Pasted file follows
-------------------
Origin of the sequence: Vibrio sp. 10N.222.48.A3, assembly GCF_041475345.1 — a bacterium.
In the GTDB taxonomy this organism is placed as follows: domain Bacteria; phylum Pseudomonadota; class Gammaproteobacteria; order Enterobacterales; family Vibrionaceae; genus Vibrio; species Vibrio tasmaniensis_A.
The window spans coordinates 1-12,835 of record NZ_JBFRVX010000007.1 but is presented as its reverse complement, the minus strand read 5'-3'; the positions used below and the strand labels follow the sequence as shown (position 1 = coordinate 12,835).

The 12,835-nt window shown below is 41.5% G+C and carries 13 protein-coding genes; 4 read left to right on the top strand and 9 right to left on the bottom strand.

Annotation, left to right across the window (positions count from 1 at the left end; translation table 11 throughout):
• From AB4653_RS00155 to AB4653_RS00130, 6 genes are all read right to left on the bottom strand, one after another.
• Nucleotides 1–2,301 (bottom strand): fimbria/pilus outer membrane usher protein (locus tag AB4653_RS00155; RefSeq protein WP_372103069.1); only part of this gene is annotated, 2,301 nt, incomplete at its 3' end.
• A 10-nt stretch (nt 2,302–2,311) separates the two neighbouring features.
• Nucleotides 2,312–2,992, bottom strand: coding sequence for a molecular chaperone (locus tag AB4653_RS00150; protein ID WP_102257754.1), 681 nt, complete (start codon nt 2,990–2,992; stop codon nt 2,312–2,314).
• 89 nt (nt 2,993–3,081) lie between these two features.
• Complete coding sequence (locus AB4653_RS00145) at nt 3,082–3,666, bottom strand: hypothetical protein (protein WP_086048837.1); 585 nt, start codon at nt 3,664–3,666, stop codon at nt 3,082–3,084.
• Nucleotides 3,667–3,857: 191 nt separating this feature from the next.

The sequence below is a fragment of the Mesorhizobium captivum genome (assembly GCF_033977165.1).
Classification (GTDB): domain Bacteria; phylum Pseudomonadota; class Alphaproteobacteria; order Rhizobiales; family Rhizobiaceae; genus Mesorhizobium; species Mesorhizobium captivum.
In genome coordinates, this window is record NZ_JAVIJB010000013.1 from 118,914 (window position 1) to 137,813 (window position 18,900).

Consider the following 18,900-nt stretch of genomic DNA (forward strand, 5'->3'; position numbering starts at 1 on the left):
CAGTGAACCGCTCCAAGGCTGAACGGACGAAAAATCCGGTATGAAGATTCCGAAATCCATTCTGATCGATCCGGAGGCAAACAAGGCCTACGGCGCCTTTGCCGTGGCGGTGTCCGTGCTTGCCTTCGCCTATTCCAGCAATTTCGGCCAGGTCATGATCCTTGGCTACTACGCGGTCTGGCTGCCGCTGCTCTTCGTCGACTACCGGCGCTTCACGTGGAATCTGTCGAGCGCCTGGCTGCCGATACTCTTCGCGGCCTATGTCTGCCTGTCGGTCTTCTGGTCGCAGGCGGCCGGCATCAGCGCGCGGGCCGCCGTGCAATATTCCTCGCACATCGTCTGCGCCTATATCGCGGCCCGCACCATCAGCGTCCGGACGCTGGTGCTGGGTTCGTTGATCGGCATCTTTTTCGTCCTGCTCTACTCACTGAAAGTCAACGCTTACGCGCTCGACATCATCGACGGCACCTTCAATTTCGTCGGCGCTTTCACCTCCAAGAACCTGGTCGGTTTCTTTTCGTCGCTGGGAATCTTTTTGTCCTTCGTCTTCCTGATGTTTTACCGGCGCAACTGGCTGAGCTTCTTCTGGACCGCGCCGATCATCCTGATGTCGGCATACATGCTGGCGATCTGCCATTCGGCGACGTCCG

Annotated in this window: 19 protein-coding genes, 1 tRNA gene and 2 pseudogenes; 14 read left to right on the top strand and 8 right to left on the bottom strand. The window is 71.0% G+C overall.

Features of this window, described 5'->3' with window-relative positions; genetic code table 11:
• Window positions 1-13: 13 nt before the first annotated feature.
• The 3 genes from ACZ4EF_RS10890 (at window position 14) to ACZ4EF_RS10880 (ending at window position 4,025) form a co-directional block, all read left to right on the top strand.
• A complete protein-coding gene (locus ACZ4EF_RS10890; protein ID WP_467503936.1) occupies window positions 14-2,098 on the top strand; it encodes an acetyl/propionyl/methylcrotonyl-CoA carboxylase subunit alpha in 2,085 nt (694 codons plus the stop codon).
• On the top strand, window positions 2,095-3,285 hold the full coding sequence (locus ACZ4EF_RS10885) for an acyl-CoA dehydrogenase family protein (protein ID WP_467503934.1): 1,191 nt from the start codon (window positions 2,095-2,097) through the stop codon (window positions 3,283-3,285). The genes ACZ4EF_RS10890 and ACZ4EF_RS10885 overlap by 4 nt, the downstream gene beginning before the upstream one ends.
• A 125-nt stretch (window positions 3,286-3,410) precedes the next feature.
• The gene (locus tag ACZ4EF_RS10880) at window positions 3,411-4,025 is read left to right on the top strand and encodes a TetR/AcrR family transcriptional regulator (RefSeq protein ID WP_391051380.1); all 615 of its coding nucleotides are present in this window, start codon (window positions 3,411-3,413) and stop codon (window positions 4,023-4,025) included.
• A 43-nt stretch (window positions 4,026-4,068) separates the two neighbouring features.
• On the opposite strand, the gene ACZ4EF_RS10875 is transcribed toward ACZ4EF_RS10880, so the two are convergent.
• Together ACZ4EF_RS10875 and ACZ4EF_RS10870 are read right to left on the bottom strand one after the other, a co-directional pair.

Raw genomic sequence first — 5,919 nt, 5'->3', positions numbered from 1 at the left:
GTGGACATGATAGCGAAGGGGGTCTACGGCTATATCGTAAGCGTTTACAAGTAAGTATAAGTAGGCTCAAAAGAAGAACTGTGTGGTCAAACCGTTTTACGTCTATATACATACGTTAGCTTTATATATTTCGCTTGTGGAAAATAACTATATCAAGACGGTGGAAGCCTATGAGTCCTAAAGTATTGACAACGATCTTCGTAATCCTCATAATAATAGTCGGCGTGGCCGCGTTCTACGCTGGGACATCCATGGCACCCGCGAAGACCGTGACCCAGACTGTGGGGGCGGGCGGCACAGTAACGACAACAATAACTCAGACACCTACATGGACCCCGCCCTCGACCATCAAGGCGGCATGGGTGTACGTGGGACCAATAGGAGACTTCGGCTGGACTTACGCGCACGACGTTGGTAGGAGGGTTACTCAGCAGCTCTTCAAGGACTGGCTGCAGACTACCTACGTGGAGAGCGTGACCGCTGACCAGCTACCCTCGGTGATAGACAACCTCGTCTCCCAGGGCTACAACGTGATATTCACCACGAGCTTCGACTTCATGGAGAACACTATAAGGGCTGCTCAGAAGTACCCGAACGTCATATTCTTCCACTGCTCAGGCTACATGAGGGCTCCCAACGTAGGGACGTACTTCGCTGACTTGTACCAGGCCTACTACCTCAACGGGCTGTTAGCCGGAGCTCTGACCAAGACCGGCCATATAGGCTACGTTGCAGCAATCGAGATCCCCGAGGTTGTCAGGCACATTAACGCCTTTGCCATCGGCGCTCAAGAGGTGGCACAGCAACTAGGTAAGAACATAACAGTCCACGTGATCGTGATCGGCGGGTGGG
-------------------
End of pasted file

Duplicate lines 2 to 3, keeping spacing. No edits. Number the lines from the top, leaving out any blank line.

In the GTDB taxonomy this organism is placed as follows: domain Bacteria; phylum Pseudomonadota; class Gammaproteobacteria; order Enterobacterales; family Vibrionaceae; genus Vibrio; species Vibrio tasmaniensis_A.
The window spans coordinates 1-12,835 of record NZ_JBFRVX010000007.1 but is presented as its reverse complement, the minus strand read 5'-3'; the positions used below and the strand labels follow the sequence as shown (position 1 = coordinate 12,835).